On July 1st of each year, I have a ritual I call the Massacre of the Novii. Today I go through the database on Tabroom.com and change every student listed as a novice to not be a novice anymore. I also this year went through and automatically marked any student with a grad year 2012 or before as “retired”. So your team rosters will be considerably smaller; and *sniff* our little babies are all grown up now into the vicious argumentative hellions we’ve trained them to be. Papa’s so proud.
I’ve been working feverishly on Tabroom.com this summer, mostly doing boring behind the scenes work to prepare to it function much more smoothly with debate events, particularly international debate events. This work is supported by a grant from the Open Society Foundation, which is George Soros’s main philanthropic effort, and IDEA, the International Debate Education Association. The plan is for Tabroom to become the integrated web fronted for debate tournaments worldwide, working together seamlessly with the CAT/debateresults.com system developed by Jon Bruschke of CSU Fullerton, who’s been a great hippy Californian partner in arms in this effort. Mostly, I’m doing the web stuff, he’s doing the desktop client.
This is not a black UN helicopter taking over Tabroom; I’m still going to be in the thick of it, and the software itself, by OSF mandate, must be open sourced. This effort on OSF/IDEA’s part is about expanding their services and therefore their own profile in debate, and also attempting to cross-pollinate good ideas from abroad and the US. It’s not about seizing control of anything. There are also plans afoot to integrate this tabulation and results system into a global honor society, in which debaters can be recognized for their entire careers, high school, college and coaching, worldwide. All of which I think is very exciting, and I’m glad IDEA is stepping in to fill these needs.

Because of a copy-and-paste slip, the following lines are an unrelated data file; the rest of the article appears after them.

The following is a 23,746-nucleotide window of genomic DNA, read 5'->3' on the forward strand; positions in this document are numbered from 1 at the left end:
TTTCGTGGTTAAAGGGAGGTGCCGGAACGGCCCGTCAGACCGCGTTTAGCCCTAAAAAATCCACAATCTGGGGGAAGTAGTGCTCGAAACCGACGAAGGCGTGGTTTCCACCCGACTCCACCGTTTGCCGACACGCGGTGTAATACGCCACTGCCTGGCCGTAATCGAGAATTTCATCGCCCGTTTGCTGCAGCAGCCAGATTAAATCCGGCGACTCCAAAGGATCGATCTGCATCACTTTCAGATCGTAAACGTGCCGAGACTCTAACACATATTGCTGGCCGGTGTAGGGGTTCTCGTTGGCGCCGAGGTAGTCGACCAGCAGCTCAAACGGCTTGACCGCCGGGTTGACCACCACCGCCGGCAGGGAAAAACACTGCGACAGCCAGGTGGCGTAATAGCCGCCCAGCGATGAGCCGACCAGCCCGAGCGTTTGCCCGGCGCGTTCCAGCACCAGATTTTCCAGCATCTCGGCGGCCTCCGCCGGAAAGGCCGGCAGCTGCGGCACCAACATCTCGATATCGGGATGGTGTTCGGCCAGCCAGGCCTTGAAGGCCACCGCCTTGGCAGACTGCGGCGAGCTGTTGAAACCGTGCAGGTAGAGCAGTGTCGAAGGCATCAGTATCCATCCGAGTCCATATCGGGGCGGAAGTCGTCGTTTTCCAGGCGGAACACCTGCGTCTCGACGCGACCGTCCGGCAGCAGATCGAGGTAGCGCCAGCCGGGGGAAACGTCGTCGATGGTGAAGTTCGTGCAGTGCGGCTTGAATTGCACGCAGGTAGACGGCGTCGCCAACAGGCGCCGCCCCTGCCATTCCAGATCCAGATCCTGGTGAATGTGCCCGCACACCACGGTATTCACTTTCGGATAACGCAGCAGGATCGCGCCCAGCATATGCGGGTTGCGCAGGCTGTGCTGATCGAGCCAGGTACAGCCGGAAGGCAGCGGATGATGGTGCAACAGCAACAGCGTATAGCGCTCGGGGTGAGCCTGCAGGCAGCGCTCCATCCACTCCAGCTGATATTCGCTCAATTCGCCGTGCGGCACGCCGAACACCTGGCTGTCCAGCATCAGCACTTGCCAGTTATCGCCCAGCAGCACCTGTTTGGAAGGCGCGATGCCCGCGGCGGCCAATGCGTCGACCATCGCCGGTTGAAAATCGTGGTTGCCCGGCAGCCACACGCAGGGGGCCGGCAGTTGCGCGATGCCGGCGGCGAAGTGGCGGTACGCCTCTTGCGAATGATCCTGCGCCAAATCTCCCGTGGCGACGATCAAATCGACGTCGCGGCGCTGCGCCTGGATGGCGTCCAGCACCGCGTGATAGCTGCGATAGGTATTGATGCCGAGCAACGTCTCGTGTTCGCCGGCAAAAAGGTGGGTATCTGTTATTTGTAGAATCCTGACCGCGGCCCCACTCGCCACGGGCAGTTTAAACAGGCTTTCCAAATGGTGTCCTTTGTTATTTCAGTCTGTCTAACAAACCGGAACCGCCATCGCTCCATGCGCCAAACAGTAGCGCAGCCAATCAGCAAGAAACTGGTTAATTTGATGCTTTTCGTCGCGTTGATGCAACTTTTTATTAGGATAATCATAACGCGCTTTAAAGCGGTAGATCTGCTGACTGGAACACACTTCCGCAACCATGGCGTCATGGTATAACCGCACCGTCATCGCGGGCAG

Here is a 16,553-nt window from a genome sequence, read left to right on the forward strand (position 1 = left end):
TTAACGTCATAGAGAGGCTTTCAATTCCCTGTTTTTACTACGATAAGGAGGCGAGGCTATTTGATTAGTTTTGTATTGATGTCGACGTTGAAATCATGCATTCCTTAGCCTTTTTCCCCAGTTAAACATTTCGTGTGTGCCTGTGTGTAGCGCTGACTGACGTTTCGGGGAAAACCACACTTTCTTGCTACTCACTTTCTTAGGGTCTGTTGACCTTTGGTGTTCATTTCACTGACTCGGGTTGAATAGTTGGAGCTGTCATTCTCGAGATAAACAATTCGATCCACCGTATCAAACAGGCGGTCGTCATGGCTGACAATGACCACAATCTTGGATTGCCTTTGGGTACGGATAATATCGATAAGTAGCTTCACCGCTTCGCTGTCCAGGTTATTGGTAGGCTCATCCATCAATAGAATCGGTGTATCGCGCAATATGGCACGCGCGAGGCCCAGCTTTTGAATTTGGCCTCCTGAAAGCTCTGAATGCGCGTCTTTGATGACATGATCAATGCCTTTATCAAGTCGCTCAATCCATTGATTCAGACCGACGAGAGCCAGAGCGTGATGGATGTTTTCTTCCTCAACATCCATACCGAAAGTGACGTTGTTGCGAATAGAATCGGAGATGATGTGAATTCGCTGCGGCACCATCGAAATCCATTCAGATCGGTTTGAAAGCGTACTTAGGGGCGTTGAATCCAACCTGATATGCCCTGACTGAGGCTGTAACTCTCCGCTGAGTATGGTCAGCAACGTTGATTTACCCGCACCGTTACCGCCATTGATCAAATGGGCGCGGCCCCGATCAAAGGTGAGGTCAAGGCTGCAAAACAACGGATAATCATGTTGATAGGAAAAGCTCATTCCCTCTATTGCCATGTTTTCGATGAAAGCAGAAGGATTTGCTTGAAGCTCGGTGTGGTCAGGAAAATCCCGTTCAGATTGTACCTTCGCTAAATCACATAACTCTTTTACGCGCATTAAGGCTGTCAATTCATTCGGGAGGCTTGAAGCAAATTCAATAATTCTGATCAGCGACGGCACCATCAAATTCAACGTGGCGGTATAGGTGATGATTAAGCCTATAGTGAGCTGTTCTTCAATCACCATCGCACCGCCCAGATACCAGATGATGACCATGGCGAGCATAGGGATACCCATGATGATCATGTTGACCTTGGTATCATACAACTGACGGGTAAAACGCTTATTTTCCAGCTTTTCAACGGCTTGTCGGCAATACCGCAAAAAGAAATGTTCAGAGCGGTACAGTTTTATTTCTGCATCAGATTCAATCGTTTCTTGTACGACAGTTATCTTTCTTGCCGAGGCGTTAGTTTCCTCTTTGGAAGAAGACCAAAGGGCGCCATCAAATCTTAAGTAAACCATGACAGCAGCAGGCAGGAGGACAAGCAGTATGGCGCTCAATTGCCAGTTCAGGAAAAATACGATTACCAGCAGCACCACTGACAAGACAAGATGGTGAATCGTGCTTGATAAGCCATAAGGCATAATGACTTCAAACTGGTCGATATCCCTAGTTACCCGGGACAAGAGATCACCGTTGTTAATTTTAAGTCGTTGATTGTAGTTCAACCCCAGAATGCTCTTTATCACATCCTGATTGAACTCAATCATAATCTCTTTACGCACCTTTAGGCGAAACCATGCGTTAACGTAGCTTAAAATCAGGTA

The programming itself is unspeakably boring, because it mostly consists of me correcting some fundamental flawed assumptions and mistakes that I made back in the beginning of Tabroom 2.0, which was released more or less in 2004. (Tabroom 1.0 was 2000-2003, but nobody ever used it except for me). Tabroom 3.0 features a professional graphical design based on the new IDEA website, which is spiffier than anything I could come up with; I can design for clean, but not quite for “shiny”.
But I’m also working on some cool new features; I don’t want to over promise, but I expect that Tabroom will support texting/email of pairings, team management features where your students can sign up for tournaments directly on tabroom and only requires coaches’ approval, the ability for judges to enter their ballots and results directly online by computers and phone, more varied ways of displaying results (a carryover from debateresults.com), and a few new surprises that I’m cooking up. It’ll support US formats, together with various global formats, such as 4 team British Parliamentary debate and more.
So that’s the future of Tabroom.com. Launch is August 1st for registration, Sept 1st for tabbing/pairing features. And brave new worlds shall be upon us.